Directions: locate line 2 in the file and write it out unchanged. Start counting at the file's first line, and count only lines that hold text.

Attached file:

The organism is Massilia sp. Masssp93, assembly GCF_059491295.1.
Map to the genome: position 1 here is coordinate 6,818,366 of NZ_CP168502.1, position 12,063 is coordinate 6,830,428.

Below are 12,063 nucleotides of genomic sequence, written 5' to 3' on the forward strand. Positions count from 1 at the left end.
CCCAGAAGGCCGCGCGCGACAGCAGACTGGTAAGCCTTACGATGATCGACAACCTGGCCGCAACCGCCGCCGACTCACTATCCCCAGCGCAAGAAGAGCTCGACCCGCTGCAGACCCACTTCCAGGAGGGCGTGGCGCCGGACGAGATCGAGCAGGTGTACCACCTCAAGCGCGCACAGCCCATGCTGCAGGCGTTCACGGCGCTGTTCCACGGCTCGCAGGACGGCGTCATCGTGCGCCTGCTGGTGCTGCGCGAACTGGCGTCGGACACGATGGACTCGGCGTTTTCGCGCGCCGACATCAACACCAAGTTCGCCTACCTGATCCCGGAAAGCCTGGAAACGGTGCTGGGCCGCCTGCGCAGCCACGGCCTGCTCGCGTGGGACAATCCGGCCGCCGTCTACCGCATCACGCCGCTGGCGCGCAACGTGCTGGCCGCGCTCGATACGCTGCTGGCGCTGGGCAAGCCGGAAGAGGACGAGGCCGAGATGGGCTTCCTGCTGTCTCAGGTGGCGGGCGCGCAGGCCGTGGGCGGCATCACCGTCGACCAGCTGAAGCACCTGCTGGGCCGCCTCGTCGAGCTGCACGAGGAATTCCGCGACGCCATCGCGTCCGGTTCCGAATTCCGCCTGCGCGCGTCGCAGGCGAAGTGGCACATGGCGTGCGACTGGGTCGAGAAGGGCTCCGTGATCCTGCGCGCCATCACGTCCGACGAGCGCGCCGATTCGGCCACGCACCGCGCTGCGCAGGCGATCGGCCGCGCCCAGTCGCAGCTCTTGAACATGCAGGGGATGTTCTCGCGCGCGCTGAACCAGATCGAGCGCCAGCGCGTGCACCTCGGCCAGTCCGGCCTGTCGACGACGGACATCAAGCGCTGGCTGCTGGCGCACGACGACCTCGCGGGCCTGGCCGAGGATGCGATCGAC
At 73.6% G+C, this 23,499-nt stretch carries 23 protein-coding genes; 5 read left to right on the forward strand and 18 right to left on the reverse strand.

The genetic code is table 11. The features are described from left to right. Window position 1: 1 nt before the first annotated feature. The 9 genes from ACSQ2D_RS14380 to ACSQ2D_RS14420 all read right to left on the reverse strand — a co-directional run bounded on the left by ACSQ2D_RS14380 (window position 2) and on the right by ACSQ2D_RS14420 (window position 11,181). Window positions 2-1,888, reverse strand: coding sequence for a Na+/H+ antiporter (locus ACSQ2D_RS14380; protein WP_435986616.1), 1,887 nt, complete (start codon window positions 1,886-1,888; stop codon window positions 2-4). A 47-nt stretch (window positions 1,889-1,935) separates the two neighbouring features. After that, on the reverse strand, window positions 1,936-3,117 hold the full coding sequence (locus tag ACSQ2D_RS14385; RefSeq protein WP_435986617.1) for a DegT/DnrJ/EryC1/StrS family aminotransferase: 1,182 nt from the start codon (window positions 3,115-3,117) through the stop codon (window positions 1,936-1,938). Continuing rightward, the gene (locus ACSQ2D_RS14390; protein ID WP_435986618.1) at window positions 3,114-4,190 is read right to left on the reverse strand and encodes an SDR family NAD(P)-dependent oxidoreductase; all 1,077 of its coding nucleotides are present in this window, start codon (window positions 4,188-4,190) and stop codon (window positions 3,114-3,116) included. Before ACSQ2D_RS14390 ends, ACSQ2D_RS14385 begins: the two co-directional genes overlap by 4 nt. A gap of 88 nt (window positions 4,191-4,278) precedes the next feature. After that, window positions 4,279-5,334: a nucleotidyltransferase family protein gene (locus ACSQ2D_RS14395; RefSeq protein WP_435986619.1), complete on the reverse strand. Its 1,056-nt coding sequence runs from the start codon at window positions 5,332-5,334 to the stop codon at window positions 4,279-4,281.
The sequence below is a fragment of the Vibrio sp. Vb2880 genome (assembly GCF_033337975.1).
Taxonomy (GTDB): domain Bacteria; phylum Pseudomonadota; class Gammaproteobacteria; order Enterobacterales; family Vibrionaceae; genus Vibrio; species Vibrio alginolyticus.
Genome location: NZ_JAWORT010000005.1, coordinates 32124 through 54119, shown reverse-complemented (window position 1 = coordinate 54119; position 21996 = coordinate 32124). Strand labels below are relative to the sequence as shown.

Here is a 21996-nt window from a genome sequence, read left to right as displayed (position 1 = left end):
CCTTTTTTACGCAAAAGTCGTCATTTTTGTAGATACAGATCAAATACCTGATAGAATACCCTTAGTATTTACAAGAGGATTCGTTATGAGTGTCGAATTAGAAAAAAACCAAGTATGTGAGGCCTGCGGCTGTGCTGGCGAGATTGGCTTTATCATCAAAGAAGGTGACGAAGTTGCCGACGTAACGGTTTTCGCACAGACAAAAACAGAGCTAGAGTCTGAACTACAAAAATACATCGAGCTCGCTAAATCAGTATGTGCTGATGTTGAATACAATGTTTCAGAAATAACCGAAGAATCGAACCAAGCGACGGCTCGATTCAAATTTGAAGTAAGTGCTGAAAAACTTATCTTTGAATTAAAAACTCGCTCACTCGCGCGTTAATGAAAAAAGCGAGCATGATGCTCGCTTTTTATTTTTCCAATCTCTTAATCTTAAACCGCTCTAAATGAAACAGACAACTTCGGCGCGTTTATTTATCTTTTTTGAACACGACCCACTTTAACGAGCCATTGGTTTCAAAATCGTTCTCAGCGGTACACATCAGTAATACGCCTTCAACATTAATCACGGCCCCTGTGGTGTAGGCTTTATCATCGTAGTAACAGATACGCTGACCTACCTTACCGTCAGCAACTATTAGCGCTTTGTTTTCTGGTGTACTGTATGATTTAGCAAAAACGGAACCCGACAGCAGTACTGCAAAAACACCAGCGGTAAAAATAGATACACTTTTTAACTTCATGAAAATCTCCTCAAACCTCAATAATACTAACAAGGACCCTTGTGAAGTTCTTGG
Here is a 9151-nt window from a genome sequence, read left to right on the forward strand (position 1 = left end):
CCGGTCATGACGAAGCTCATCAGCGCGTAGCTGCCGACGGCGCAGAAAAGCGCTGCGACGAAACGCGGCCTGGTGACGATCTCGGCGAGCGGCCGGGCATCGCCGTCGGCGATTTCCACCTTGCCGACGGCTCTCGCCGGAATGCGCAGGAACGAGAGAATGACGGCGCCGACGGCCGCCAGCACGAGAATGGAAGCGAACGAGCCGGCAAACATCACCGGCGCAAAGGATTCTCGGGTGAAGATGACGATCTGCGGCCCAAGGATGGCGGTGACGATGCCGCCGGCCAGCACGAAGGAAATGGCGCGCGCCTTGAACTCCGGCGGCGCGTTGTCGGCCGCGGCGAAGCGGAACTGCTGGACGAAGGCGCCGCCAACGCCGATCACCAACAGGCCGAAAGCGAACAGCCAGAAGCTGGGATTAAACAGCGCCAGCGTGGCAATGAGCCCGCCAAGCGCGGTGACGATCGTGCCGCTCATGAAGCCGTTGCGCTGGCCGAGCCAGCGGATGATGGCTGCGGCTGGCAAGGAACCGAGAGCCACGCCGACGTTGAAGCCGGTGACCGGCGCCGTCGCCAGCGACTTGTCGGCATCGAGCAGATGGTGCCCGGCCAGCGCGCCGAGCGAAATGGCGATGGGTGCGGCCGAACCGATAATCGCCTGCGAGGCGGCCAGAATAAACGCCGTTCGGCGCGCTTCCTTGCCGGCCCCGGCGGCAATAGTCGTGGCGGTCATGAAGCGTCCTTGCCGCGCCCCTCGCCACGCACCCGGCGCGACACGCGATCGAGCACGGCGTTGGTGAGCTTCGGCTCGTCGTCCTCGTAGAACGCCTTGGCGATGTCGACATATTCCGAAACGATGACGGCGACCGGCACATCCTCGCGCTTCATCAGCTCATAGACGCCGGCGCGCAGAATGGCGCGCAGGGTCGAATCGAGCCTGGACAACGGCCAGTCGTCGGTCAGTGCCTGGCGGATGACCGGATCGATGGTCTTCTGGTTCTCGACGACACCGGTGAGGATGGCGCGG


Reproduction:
Map to the genome: position 1 here is coordinate 6,818,366 of NZ_CP168502.1, position 12,063 is coordinate 6,830,428.